Sunday, December 16, 2007

REVIEW: Gestures, by H.S. Bhabra

Gestures, by H.S. Bhabra. Originally published: 1984. Reprinted 2003 by Godine. Literary Fiction.

Before he committed suicide in 2000, author H.S. Bhabra had wanted his only literary novel to be retitled Faust when it was reissued. The publisher demurred after Bhabra's death, because, as is explained in the Foreword, the publisher believed that it would be confusing for the book trade and disappointing for the book's admirers. I think that if I had read this book prior to Bhabra's death and were told of plans to retitle it I too would be disappointed. Gestures is a book to fall in love with, and while by any other name would be as bittersweet, there is something to be said for preservation.

Gestures, the fictional autobiography of a retired British diplomat, is one of the best things I have read in a while and certainly the best book I read this year. The story of dutiful, politic and accomplished Jeremy Burnham, the book is set in pre- and post- World War 2 Europe. It opens in 1920s Venice, where Burnham starts his first foreign diplomatic post. He falls in with a small community of expatriates- worldly and world-weary widow Jane Carlyle, learned and Jewish Anthony Manet, and enigmatic Eva van Woerden, a Dutchwoman of cloudy origins. Anthony's Jewishness is important as a major theme of the book is the origins and effects of anti-Semitism. After a grisly series of events in Venice, the narrative picks up again in post-war Amsterdam where Burnham becomes involved with a shady Dutch industrialist and his daughter, and secrets, romantic entanglements and whispers of tragedy abound.

It all sounds very cinematic and indeed there is a lot of action; the narrative moves along at a good clip despite the weighty themes behind it- love, loss, memory and secrets we keep from ourselves as well as others. Gestures reminded me of that other classic of the self-deluded memoirist, Ford Madox Ford's The Good Soldier and I may have to re-read that book in the near future. Burnham is a good person and generally likable but he does miss so much. Burnham merely hints at the events of World War 2, particularly the Holocaust, but these facts and their consequences color the twists and turns of the plot so completely it's easy and impossible at the same time to forget that they're there. I think Burnham is in deep, deep denial about the soil the post-war world is built upon and is unable to help his friends, or even empathize, because he is so blind to everything that should be so obvious. He's the epitome of the stiff-upper-lip Brit, preferring the conventional and the safe, and although he cares deeply for Anthony and Jane and his lover Elena he lacks the courage to get too close.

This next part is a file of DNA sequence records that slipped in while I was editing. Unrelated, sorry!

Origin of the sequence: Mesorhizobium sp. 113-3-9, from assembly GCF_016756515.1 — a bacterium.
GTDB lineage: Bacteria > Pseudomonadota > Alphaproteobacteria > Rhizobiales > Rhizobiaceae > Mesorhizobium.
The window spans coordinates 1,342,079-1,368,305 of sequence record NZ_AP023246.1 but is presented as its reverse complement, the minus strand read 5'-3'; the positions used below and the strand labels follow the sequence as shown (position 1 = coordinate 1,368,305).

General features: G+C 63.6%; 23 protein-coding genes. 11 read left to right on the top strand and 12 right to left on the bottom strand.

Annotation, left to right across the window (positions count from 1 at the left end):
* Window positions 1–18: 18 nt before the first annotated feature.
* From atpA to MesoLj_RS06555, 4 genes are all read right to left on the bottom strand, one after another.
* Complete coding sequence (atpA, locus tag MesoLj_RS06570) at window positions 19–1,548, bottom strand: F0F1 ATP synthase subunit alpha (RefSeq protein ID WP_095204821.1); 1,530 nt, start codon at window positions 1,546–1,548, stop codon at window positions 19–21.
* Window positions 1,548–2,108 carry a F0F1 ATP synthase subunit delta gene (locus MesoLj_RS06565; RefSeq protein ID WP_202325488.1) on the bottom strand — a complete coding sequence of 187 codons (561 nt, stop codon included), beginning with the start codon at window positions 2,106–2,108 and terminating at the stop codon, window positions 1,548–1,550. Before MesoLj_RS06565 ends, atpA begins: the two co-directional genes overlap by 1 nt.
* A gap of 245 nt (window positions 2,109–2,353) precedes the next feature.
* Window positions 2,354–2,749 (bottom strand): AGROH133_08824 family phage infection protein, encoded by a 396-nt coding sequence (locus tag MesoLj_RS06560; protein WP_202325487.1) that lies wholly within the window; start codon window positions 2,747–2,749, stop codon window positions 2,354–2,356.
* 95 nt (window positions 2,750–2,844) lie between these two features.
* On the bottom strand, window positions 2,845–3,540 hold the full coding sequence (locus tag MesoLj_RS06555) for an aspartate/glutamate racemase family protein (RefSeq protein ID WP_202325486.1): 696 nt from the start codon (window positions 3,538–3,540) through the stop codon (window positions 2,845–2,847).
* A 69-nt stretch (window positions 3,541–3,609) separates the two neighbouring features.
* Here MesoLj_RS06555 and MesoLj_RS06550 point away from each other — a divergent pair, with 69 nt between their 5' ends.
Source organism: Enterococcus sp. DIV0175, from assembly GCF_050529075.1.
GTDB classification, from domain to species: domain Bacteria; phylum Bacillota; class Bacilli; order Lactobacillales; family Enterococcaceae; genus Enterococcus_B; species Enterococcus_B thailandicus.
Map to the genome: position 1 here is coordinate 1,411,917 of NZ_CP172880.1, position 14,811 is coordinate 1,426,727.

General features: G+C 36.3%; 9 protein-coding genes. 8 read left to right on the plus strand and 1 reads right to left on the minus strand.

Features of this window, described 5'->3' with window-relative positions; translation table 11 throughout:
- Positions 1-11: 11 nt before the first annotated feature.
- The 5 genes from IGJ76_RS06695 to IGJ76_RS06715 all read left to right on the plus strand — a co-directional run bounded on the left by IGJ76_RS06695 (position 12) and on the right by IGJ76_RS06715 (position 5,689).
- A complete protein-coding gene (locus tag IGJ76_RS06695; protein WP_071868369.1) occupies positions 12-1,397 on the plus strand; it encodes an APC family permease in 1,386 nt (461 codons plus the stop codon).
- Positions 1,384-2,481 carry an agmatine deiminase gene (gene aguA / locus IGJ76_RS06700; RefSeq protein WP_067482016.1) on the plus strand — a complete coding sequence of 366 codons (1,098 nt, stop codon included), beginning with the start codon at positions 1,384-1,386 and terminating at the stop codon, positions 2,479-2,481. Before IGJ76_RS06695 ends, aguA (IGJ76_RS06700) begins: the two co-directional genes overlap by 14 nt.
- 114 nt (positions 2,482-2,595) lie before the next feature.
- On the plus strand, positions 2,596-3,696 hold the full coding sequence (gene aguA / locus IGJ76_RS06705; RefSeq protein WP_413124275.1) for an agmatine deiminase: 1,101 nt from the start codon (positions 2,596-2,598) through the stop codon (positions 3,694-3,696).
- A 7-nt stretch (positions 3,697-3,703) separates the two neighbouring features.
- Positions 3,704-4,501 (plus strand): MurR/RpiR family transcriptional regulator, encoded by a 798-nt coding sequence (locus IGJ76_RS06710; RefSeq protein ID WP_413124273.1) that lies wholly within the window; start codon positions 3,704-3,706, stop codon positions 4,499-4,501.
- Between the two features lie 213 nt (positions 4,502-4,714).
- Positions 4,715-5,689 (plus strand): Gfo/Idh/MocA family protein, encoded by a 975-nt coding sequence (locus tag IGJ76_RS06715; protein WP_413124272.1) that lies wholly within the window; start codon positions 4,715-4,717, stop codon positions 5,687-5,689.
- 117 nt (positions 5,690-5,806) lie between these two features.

In addition to a page-turning plot, engaging characters and gripping suspense that actually comes with a pretty good payoff, Gestures is characterized by beautiful, highly-skilled writing rendering all of these elements into a breathtakingly accomplished work of fiction. It's shocking to me in a sense that the book isn't more well-known than it is- it was Bhabra's only literary work (he wrote three thrillers as well) and it really is extraordinary. Its beauty and tragedy and sheer luminosity puts some more recent and more acclaimed novels to shame. Why can't they all be this good?

Rating: BUY


FTC Disclosure: I did not receive this book for review.

2 comments:

Sandra said...

This sounds very good. They don't have it at the library but I'll put it on my to be seriously considered list and keep an eye out for a copy some other way.

Marie said...

Sandra, THANK YOU for commenting. I think you would LOVE this book!